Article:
City trails open with near perfect spring weather
by Steven Felschundneff | firstname.lastname@example.org
After six weeks of strict closures, recreation returned to Claremont’s popular hiking trails, with Thompson Creek Trail opening on Saturday and the Claremont Hills Wilderness Park on Monday.
With people anxious to get back on their favorite trails throughout Los Angeles County, health officials issued a number of restrictions to ensure that everyone using the system remained as safe and healthy as possible.
“Those enjoying the trails will need to observe at least six feet of physical distancing and wear a mask or face covering in all parking lots, trail heads, staging areas and crowded areas where it is not possible to maintain six feet of physical distancing. Masks or face coverings are only required on the trails if users cannot keep six feet of distancing between one another,” Los Angeles County Public Health said in a statement.
The city of Claremont decided to reopen its trails in phases because of reduced staffing and increased duties including cleaning and keeping the public informed about new protocols. Electing to wait until Monday to allow people back into the Wilderness Park and the ever popular “five mile loop” trail gave rangers a bit of a break since there are generally fewer visitors on weekdays.
“We have limited rangers right now because the majority of our volunteer rangers are over 65. Because of the new protocols we need additional staff to educate and manage visitors as well as additional cleanings of the porta potties and restrooms, filling sanitation stations, and issuing citations. Opening both trails on the first weekend would have overwhelmed the available staff, as we anticipated large crowds,” Claremont’s Public Information Officer Bevin Handel said.
There will be some restrictions unique to Claremont’s parks including one-way traffic on the loop trail. Visitors are asked to use Cobal Canyon fire road for the uphill portion while returning on Burbank fire road. The city has set up a series of green arrow signs showing the recommended direction of travel. However, anyone who can’t complete the entire loop for any reason is welcome to turn around. The city simply wants the majority of traffic to be headed in the same direction, according to Ms. Handel.
At 7:30 a.m. Saturday, which is usually peak time for hikers in Claremont, the parking lot at the top of Mills Avenue was about 75 percent full and foot traffic on Thompson Creek was similarly light.
The larger parking lot at the Wilderness Park trailhead remained closed over the weekend, and human services recreational leader Alexa Perez stood by a barricaded section of Mills Avenue directing traffic. Wearing a brightly colored safety vest, she mainly answered visitors’ questions about when the Wilderness Park would be open.
“We expected there to be more people,” she said about the fairly uncrowded Thompson Creek Trail. “Maybe people are not used to it being open. It will grow in the next few days, and by next weekend it will be busy.”
Some residents complained that too many people were on Thompson Creek Trail but Senior Park Ranger Jamie Torres said the crowds have been manageable. The rangers and city staff have been encouraging hikers to use the dirt path along Thompson Creek for walking south and to use the paved path for the return trip. He also said that people for the most part were observing social distancing as much as possible.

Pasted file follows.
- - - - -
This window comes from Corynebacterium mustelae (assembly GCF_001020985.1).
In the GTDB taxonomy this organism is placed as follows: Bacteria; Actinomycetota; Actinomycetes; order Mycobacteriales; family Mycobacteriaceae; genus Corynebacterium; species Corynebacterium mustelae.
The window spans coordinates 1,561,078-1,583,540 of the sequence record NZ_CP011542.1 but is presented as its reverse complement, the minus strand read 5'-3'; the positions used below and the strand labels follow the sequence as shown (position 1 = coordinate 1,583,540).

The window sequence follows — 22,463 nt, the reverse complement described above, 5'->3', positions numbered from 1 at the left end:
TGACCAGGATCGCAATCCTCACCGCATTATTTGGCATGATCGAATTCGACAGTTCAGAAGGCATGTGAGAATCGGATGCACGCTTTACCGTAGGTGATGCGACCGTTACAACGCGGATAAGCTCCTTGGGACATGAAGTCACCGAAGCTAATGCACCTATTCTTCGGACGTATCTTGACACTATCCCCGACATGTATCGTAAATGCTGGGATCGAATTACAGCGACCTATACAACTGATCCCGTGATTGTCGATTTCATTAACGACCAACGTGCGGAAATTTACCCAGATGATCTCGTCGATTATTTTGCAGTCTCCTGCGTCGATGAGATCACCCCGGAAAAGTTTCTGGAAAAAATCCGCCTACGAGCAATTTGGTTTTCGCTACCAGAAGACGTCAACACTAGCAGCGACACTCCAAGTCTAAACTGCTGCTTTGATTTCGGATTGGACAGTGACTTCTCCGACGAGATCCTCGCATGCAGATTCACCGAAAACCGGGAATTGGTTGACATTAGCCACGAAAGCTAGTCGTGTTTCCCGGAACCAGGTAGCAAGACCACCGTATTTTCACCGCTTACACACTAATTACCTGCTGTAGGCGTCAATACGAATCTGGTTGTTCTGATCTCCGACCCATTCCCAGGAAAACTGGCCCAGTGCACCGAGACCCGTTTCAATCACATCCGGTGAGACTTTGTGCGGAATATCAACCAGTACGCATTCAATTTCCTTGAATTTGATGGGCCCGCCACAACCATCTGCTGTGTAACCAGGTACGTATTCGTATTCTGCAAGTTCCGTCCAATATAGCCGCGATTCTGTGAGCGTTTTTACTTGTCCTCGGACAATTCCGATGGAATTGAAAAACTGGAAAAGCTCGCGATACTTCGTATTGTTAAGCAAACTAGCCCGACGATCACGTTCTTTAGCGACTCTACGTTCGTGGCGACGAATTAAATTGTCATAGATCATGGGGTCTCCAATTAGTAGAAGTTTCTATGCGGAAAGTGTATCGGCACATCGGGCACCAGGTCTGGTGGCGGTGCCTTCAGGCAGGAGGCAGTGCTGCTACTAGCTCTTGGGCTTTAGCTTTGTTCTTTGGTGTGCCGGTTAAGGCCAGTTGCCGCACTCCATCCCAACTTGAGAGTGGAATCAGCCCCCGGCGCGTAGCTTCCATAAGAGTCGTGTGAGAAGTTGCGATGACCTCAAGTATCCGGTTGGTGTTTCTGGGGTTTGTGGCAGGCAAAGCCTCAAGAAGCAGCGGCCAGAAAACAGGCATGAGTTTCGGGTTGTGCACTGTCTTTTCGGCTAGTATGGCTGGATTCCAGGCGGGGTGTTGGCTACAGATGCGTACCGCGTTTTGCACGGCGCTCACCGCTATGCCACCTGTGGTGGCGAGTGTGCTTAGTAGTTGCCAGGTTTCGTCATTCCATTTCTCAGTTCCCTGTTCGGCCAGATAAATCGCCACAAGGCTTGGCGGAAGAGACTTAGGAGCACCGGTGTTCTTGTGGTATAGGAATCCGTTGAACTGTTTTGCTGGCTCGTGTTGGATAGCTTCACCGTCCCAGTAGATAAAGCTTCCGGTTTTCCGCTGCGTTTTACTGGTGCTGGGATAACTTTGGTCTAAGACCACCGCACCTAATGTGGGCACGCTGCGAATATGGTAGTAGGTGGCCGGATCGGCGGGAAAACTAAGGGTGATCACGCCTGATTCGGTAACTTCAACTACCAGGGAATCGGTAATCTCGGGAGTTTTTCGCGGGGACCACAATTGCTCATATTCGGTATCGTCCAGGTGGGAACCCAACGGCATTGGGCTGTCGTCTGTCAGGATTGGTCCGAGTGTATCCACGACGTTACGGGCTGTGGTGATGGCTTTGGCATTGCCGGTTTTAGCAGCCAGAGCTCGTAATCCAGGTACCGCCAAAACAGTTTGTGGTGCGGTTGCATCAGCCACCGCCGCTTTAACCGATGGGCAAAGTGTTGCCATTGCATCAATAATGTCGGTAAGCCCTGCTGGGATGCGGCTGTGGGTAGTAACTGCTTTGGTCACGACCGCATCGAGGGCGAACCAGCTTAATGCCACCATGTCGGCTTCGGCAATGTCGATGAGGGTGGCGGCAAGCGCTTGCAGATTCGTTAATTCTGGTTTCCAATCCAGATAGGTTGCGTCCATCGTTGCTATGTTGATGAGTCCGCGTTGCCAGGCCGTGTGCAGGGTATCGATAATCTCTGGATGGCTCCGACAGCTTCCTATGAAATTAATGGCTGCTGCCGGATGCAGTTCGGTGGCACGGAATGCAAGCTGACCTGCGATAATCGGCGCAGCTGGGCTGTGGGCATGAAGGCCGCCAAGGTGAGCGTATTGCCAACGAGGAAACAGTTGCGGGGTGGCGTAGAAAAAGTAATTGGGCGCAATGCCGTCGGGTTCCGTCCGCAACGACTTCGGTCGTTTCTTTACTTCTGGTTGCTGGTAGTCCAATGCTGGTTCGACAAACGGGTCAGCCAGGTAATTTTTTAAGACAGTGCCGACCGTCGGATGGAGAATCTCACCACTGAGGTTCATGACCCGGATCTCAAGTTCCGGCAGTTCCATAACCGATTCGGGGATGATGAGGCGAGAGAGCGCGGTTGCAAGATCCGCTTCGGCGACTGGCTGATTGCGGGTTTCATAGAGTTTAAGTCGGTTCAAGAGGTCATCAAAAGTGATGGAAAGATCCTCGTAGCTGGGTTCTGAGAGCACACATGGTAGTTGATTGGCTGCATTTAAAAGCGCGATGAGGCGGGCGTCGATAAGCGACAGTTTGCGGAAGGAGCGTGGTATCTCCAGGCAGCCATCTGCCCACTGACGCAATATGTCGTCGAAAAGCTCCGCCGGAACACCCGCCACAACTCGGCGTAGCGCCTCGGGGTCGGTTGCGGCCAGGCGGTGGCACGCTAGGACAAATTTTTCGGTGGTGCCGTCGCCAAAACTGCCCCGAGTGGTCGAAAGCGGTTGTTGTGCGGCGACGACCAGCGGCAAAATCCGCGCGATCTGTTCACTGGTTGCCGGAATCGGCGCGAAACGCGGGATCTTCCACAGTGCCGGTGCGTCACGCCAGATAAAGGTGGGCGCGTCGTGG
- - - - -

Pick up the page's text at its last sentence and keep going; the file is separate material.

A big red sign at the Thompson Creek trailhead with arrows at each end shows visitors what six feet of separation looks like.
Montclair resident Joselyn Chavez was walking with her dog Joey, along with her friend, who did not want to be identified. She heard on the radio that the county was reopening trails and decided to drive up to Claremont to see if Thompson Creek was open. Since the shutdown began she has been walking Joey in her neighborhood, but she really appreciates the opportunity to be back in nature.
“It’s nice to get out and get some fresh air, since everyone has been stuck at home,” she said.
By mid morning on Monday the parking lot at the top of Mills Avenue was about half full of cars with a handful of people buying parking passes or getting ready for their hike. The city had two rangers and one human services employee on hand to help ensure that the reopening went smoothly.
Ranger Norma Saldana was answering questions about the new regulations at the main Wilderness Park trailhead. A pair of cyclists stopped by to complain that people were not wearing masks on Thompson Creek Trail. Ms. Saldana reminded the two men that mask wearing was a recommendation and not a requirement.
As of Monday, both parking lots at the top of Mills Avenue that serve Thompson Creek and the Wilderness Park are open and parking permit restrictions will be enforced. The Evey Canyon trailhead and La Puerta parking lot will remain closed for now.
“City staff and rangers will be monitoring the trails, and trailheads, and enforcing the safety protocols,” Ms. Handel said.
Visitors are encouraged to bring plenty of water because fountains will be closed. Restrooms will be available at Higginbotham Park for the Thompson Creek Trail and at the Mills Avenue trailhead of the Wilderness Park loop. Portable toilets along the loop trail will be closed. Hand sanitizer stations will be placed at the kiosks near the entrance of the loop trail.